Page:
TJ Felix

Stories from SONGLAND

Cora: Can you tell me your name and pronouns? 

TJ (They/them): My name is TJ Felix, I don’t really have pronouns, but for the sake of brevity, they/them I suppose? 


Cora: How did you get started in music in the first place? 

TJ: I mean, I hated music till I was 11 or so. I loved RPG music — I was obsessed with video games, that was my one solace growing up. Music was always on because I lived in a party house, my dad was a drug dealer and there was music on all the time, so I had mostly negative connotations with music until I was about eleven. 

I used to dig in the Malakwa town dump where I grew up — a side of the highway fuckin’ nowhere place. That’s where I felt safe. I liked to be there. To this day it’s solace for me, being able to dig through garbage and shit. Anyway, I found my first guitar in the town dump, it was an acoustic guitar with three strings. Everything I do is self taught, it’s an outlet that quickly became necessary for survival. I was never informed by any colonial standards for art or anything. It gives me an appreciation for everyone. [We’re] put into these rigid categories and taught standards and practices from old white dudes. People learn all the scales and shit — it just conditions you to emulate that, I feel. I didn’t even know what tuning was, I just thought it meant either you like your strings loose or you like your strings tight. 


Cora: I love that so much. 

TJ: Soon it became this constant treasure hunt for music. I used to have to walk along the highway to get anywhere —living in the middle of nowhere, it took like two hours along the highway, or through the forest, or down old dark roads to get anywhere. Back in the day, you would just find random fucking CDs along the side of the road, and meet the weirdest people. I don’t know, music sharing was so different. I’m 33 so I’m ancient. We didn’t have the internet, so if you were passionate about music, there was a reciprocal communal aspect to it. We were hardwired for it because of the horrible living conditions we were in. That is still at my core, like, I can’t do things remotely. I can’t work on computers that well because I have ADHD, so I think it is a strength to sit with people and share things — in a way, that’s humanizing. Obviously COVID wasn’t very good for that, I was working a community education job during covid, and it was all remote, it was so unnatural to me. I go on tangents, as you can tell. 

Cora: I think it’s important to capture these rambling thoughts about how you get to somewhere, it’s all part of it. It’s all part of that story right. 

TJ: Yeah, I love to talk, what can I say? 


Cora: Well you wouldn’t be a musician if you didn’t have things to say, right? 

TJ: Yeah, musician, but also a raging egomaniac. 

Cora: So you taught yourself how to play, who did you teach yourself to? Who did you play against? 

TJ: I have a vivid memory of my dad kicking in my door when I was listening to Linkin Park and playing air guitar, and it was really embarrassing. The first song I played on guitar, I think, was “Stairway to Heaven” Maybe, ‘(I Can’t Get No) Satisfaction? . Nostalgia is a hell of a drug. Blink 182 was my favourite band, or like, NOFX, you know, just like shitty skate punk. They’re shit dudes but good song writers. I mean, I’m biased, I think nostalgia affects everyone. There’s no such thing as an objective truth, so nostalgia is an important factor when it comes to my influences, like Hellcat or Rancid or even Epitaph. For me there are no guilty pleasures. I think the first instrument I really got any good at was drums, back in first grade. We were all playing the recorder, and I wasn’t able to do it. My brain just wouldn’t adapt to the public school model… it never managed to. I would be up on the snare drum, in the corner, and all throughout school I played drums. Before I was really into music, I thought of it more like a sport. It seemed like something people were using to validate themselves in the eyes of the instructors. Using their bodies in a way that was different from sports, but similarly exploiting it. I guess I just wasn’t really into playing classical music or being told what to play.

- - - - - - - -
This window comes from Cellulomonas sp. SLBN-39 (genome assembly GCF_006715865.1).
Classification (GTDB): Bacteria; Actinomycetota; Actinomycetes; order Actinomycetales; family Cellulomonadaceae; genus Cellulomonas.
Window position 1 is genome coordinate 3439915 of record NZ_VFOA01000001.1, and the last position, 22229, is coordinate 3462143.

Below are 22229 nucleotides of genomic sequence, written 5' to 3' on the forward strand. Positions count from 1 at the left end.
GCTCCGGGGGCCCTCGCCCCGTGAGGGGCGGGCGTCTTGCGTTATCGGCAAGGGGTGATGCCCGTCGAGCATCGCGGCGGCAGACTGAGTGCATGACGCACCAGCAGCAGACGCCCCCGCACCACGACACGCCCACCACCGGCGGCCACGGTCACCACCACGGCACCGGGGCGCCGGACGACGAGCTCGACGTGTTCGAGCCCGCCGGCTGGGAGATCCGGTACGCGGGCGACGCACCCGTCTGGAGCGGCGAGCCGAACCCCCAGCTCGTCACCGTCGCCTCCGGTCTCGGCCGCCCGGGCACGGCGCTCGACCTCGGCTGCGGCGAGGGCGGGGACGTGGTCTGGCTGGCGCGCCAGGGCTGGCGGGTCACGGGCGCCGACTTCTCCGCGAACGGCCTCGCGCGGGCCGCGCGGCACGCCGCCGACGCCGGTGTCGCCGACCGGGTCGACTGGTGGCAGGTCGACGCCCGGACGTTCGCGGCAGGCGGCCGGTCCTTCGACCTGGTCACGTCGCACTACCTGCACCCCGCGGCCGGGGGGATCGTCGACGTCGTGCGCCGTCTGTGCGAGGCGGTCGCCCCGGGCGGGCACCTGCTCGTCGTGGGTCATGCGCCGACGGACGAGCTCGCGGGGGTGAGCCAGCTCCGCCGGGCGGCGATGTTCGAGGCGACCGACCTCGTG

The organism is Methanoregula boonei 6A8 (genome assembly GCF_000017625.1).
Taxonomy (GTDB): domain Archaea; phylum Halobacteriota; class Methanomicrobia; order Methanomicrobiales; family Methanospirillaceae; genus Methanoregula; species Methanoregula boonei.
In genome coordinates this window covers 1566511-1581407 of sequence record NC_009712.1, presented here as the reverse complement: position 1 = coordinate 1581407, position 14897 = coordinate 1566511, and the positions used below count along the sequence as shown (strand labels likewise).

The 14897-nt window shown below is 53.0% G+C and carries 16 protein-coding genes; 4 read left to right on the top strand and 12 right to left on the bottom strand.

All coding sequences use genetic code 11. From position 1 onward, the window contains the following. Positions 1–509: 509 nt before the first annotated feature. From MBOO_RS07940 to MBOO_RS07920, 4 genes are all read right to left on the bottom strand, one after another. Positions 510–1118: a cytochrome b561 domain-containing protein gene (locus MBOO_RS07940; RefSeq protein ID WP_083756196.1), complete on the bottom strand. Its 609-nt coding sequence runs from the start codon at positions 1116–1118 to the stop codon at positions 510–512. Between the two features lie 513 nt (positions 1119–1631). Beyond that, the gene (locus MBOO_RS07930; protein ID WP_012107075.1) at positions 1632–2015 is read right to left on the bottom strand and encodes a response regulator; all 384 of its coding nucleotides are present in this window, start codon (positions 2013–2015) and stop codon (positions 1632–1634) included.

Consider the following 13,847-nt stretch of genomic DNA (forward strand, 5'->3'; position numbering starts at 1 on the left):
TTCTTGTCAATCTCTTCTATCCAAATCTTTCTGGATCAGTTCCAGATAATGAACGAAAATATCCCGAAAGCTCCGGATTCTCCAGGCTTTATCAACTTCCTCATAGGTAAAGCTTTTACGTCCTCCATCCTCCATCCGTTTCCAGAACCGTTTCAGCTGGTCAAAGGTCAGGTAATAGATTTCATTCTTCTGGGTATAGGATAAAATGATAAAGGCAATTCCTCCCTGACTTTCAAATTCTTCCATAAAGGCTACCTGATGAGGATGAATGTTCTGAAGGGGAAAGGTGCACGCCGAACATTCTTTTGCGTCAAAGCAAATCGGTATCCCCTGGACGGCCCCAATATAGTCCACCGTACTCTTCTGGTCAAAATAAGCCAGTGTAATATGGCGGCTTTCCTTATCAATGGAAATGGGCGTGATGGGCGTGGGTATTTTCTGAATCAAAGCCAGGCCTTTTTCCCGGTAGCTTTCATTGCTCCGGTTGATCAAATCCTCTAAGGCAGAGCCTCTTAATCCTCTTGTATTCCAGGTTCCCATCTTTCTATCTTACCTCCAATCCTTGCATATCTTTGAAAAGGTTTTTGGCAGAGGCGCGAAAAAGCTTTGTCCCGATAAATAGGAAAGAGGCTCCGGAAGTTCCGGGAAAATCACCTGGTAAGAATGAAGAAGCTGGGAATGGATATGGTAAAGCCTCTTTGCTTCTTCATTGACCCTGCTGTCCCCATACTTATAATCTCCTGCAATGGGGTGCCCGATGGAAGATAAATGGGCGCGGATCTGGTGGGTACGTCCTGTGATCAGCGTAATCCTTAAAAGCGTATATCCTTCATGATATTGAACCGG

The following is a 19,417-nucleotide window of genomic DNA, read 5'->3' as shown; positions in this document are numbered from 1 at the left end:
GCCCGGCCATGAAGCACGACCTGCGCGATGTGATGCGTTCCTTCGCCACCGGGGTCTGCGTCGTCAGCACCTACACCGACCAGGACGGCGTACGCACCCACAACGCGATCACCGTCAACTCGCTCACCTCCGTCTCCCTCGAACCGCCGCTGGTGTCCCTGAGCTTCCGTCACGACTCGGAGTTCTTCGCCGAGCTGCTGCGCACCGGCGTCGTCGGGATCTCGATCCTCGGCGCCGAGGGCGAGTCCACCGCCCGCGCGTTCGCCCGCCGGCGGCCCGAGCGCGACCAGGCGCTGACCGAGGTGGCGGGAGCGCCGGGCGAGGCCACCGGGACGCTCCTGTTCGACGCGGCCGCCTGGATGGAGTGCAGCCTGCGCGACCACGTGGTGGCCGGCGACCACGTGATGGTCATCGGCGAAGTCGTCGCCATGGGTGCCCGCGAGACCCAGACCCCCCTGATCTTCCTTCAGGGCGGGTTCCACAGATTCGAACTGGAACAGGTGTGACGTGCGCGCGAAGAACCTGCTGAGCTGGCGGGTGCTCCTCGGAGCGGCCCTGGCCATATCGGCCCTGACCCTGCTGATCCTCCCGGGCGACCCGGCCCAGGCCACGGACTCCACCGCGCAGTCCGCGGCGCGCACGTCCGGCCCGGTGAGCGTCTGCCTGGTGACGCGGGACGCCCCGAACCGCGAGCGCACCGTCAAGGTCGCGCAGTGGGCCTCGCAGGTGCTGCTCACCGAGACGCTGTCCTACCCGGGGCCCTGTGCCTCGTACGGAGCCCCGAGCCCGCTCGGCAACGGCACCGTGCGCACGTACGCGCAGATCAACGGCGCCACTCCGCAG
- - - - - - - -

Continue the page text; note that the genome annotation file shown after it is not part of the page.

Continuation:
Cora: I was listening to the album you dropped the other day, Songland, and I heard influences from Rob Zombie, and Arcade Fire’s Funeral. 

TJ: Rob Zombie! The Twisted Metal OST was all Rob Zombie. That game was a pretty big deal for me. During a certain period of my life I was playing that game a lot. I wouldn’t say Rob Zombie has been a conscious influence or anything for a while. When I was living in Vernon, I found a CD wallet on the side of the road while walking home from school.  

Cora: An incredible find. 

TJ: It had Arcade Fire, Broken Social Scene and the first Yeah Yeah Yeah’s EP. It made me wish I knew who it belonged to, because there wasn’t much community in the interior for weirdos — or however you want to put it.